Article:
the  Department   of  Health  and  Social   Services  to  provide                                                               
information to a  child or person released  from the department's                                                               
custody; and providing for an effective date."                                                                                  
                                                                                                                                
     - HEARD & HELD                                                                                                             
                                                                                                                                
PREVIOUS COMMITTEE ACTION                                                                                                     
                                                                                                                                
BILL: HCR 2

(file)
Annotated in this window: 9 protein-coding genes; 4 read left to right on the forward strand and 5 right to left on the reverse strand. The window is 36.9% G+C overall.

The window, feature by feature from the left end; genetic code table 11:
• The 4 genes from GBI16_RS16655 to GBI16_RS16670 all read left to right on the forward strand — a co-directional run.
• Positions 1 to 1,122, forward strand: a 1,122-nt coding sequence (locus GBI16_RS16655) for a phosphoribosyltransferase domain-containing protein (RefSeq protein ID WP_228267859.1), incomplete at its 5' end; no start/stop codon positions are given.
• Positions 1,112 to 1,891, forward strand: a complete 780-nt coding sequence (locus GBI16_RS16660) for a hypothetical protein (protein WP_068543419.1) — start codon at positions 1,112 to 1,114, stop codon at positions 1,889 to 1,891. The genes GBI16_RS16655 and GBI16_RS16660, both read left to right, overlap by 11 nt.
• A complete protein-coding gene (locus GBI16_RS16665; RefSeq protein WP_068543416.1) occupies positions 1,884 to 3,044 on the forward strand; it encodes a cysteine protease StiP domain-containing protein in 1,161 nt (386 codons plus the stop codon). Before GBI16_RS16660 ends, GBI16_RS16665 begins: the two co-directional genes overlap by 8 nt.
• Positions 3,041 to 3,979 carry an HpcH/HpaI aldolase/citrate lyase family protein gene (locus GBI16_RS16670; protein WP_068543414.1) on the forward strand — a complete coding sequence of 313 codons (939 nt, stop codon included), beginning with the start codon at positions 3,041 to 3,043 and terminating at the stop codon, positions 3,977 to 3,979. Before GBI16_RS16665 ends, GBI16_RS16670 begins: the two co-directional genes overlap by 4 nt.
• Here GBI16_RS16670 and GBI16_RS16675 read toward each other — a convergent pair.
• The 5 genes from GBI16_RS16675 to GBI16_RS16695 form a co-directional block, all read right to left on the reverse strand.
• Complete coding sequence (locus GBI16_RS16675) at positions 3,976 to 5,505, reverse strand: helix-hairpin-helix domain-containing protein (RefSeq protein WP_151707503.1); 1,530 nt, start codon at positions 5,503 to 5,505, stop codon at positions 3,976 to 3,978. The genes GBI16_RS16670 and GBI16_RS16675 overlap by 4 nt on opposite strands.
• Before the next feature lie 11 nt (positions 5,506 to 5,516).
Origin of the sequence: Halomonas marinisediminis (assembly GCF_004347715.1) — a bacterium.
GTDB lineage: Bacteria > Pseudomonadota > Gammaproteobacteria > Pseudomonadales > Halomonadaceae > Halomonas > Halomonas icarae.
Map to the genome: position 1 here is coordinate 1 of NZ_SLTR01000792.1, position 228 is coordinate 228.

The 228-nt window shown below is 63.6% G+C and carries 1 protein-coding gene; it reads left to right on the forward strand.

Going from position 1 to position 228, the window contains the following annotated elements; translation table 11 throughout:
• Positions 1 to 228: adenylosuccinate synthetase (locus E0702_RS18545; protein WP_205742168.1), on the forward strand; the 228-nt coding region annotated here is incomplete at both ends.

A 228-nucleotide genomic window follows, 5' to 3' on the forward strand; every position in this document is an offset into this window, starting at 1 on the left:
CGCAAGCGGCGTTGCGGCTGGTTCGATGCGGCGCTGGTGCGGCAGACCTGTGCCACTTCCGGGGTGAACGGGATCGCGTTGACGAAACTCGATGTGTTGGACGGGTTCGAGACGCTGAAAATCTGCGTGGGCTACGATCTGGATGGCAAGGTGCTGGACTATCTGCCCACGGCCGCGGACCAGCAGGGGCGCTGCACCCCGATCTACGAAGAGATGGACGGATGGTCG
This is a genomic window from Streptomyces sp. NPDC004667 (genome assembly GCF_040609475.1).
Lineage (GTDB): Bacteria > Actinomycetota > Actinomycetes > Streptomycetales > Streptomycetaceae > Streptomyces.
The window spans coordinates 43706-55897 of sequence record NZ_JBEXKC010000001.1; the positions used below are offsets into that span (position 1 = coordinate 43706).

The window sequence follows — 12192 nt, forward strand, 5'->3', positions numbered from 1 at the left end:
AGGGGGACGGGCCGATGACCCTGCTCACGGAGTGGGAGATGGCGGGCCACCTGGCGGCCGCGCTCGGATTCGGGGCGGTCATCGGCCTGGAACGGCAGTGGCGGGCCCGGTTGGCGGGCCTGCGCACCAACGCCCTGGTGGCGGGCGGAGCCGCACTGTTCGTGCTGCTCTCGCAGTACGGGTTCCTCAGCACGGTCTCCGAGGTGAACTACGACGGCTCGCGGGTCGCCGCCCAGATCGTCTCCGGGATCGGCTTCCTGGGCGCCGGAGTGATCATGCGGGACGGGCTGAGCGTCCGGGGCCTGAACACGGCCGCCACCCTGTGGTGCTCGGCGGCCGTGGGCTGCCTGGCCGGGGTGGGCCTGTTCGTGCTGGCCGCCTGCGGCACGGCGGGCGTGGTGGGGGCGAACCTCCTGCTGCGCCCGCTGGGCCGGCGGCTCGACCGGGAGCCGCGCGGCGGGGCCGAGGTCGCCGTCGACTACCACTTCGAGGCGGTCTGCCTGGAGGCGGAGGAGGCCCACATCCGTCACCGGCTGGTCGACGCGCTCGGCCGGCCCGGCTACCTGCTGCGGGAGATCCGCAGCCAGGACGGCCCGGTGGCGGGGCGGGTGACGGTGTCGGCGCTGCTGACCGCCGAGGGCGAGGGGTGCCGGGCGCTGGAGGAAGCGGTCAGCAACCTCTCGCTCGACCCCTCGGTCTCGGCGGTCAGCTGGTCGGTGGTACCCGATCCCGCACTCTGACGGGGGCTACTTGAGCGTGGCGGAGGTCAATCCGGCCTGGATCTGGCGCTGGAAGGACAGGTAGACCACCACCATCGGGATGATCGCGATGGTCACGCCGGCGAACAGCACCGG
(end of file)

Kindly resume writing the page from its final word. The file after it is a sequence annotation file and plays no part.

SHORT TITLE: RESPOND TO ADVERSE CHILDHOOD EXPERIENCES                                                                           
SPONSOR(s): REPRESENTATIVE(s) TARR                                                                                              
                                                                                                                                
01/23/17       (H)       READ THE FIRST TIME - REFERRALS